Thursday, October 23, 2014

The Very Last Ball

The ferns are gilding themselves in bronze these days, almost as if they are putting on armor for battle against the coming winter winds.  They look bold as if defying changes and seeming to deny that they are facing an impending big sleep.

The fall rains bring out the best in the tree fungus.  Everywhere a tree has fallen from some summer storm it gets layered in odd bits and parts.   I think this one is called a turkey tail and since we have newly seen wild turkeys in our woods, I can only smile when these begin to emerge as the weather gets wetter and cooler.  I have read that less than 5 percent of the estimated 1.5 million species of fungi have been described, and their exact roles and interactions in ecosystems are largely unknown.  I know that I seem to see something new and different whenever I poke about in the woods.  How appropriate that these saprophytic organisms appear in their best form just before Halloween!



And the more the woods decorate themselves like a bordello the more the sun starts peaking instead of boldly shining through the leaves.  Almost as if he is embarrassed by the audacious flirting of the trees.  The trees know it is the last ball of the season and they want to be remembered until spring.

Sunday, October 19, 2014

An Autumnal Respite

It was a fall day almost too warm for my long-sleeved T-shirt.  I welcomed the breeze from across the lake as it cooled my back and also scattered leaves like dyslexic butterflies everywhere.



I had to carefully share the trail with bikers who were determined to recreate the Tour de France in these East Coast Woods.  The layers of sand and pine needles hid their fast approach.  I could smell coconut oil as they whizzed by while I hugged the edge of the trail.  Then I would get another 20 minutes of quiet peace.


There were other dangers as the tall oaks and beech trees threw their wares making popping sounds and with inaccurate sighting they just missed my head.  The ground was covered in smooth missiles.



I complained just a little for the obstacle course that had been thrust my way and the woods were all ears in sympathy.

The walk was 7.5 miles over tree roots, across compacted clay, trails of sand and even a mud puddle or two.  The background music was the sharp call of the jay and a rare hawk high in the blue sky.  If I was very still I even heard one lonely cricket.  Mid-way I stopped for a light lunch on a damp log and looked up at the light show just above my head.



I did find a few treasures which I will post in the future.

Wednesday, October 15, 2014

Bird's-eye View

Thought that I would share a birds-eye view of autumn in Ireland.  Taken from the top balcony of Blarney Castle a few weeks ago.


Friday, October 10, 2014

Promises

Saying goodbye to each precious fall day can take my breath away.  I have been down with the flu and finally able to get outside during this cool evening and watch the day being tucked into bed was just what this body needed.  The air was cool but also still as glass and not cold.  No hint of winter's breath whispered at the back of my neck.  Just the jewel tones of fall.  Just the promise that tomorrow will be an even better day.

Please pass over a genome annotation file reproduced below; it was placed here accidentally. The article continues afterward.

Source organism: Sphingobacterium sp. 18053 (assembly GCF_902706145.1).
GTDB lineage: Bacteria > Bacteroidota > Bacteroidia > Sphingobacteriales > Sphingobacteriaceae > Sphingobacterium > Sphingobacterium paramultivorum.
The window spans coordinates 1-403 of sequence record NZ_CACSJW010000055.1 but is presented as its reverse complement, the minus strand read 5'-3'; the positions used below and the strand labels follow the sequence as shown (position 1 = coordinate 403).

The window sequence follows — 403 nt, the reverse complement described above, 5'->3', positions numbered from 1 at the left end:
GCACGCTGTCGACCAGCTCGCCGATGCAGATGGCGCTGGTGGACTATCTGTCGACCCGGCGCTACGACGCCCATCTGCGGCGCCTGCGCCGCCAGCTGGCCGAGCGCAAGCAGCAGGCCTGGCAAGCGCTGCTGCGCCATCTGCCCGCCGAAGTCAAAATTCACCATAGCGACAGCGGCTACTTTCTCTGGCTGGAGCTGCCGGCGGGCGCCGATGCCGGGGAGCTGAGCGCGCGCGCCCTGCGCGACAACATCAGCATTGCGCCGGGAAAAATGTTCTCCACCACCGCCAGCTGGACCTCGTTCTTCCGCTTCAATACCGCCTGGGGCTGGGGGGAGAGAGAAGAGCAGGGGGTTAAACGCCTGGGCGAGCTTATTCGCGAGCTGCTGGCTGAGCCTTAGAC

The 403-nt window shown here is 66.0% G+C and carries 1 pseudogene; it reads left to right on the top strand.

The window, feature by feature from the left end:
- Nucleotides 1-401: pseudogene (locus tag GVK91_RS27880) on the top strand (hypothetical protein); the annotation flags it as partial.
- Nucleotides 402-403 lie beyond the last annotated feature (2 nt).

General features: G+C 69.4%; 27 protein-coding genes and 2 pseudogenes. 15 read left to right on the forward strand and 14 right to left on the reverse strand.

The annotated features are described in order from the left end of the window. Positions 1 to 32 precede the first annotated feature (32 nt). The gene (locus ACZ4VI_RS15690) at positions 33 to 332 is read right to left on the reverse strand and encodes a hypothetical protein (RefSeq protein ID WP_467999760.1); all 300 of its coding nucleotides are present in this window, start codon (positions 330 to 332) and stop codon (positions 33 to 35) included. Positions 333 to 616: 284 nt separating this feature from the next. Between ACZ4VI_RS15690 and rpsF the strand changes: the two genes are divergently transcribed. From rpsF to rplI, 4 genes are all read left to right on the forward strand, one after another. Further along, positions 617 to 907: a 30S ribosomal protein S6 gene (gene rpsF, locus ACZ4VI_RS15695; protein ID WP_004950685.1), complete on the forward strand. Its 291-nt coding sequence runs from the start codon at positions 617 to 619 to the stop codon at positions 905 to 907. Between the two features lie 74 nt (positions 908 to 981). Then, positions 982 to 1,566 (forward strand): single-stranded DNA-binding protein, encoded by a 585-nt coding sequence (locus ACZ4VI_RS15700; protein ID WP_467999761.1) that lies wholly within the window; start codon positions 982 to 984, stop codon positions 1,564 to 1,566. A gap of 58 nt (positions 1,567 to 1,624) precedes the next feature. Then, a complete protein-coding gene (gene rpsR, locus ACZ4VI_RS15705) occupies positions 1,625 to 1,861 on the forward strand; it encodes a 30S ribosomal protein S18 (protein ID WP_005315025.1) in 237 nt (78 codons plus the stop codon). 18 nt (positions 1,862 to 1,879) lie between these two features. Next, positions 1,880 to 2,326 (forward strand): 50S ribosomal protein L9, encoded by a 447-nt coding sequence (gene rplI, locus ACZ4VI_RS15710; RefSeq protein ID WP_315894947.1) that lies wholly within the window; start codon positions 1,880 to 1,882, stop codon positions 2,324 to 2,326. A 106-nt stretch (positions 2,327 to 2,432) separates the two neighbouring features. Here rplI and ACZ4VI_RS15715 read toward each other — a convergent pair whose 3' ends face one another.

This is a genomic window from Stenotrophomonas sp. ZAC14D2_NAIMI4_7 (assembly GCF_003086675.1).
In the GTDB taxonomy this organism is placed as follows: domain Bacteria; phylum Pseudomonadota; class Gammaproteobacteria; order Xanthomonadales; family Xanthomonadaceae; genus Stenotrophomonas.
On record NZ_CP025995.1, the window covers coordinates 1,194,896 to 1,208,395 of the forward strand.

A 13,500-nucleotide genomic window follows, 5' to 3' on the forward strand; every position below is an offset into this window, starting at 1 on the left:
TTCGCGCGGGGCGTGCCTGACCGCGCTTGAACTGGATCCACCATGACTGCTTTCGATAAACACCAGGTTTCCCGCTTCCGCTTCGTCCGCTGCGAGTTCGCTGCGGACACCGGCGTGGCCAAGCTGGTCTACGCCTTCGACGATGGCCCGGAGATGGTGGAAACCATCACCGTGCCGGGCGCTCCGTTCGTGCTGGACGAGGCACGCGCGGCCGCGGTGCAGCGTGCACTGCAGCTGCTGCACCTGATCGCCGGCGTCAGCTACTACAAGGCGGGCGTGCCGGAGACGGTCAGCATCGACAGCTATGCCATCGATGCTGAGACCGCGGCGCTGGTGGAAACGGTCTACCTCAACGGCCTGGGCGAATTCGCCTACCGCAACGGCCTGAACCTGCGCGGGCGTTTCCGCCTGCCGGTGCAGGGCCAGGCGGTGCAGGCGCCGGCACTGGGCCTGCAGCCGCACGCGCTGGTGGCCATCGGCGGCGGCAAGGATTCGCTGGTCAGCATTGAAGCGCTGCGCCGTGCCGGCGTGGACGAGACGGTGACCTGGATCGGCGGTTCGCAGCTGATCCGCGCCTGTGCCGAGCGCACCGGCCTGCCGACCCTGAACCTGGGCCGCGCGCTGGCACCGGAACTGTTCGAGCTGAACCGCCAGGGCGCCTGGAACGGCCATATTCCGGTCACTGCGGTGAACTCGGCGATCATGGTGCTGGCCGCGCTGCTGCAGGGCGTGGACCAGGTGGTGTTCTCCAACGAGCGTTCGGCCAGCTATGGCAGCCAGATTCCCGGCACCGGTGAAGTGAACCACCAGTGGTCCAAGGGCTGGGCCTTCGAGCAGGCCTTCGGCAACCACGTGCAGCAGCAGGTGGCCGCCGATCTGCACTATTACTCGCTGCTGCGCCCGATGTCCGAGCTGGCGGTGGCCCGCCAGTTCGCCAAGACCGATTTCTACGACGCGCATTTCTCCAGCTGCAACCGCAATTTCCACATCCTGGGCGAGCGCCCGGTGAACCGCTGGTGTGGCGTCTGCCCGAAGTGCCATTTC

Tuesday, October 07, 2014

Painting in the Garden

In a bit of a lull while working on getting my health back and thus doing some digital painting.  All of these below are digital paintings from Mount Usher Garden, a "Robinsonian" style river garden, in Wicklow County, Ireland.  This garden dates back to 1868 and is thus the living place of many champion trees...something we do not see in the United States so often.  It has won many awards.  More information can be found here.




Thursday, October 02, 2014

Parts of Ireland are Subtropical

I wanted to comment on the comments on the post below.  I also wondered how Ireland could have such lush gardens and why everything ---really---was much larger in their gardens.  They also seemed to have fewer issues with bugs.  I 'think' it is because the island is along the Gulf Stream.  Yes, the warm waters that caress our East Coast also reach as far as Ireland and after looking at the plants and signs and chatting with a botanist, I realized that the climate is subtropical!  They can take plants from Brazil, Cuba, etc. and they do very well.  The nights are cool and the summer days are rarely hot.  Winters are not always harsh.  Perfect weather for growing plants!  And, like Washington and Oregon they get lots of misty rain.


Wednesday, October 01, 2014

It Is Not All That Little.

I learned many things on my recent travel to the country of Ireland.  I learned that they may be a wee island with wee leprechaun and wee tales and wee poems and wee ditties, but they are huge when it comes to gardens.  Their flowers such as cosmos are the size of my fist.  Their colors are bold and bright.  Everything grows bigger and brighter in Ireland!  (Below were taken in Mount Usher Garden, county Wicklow.)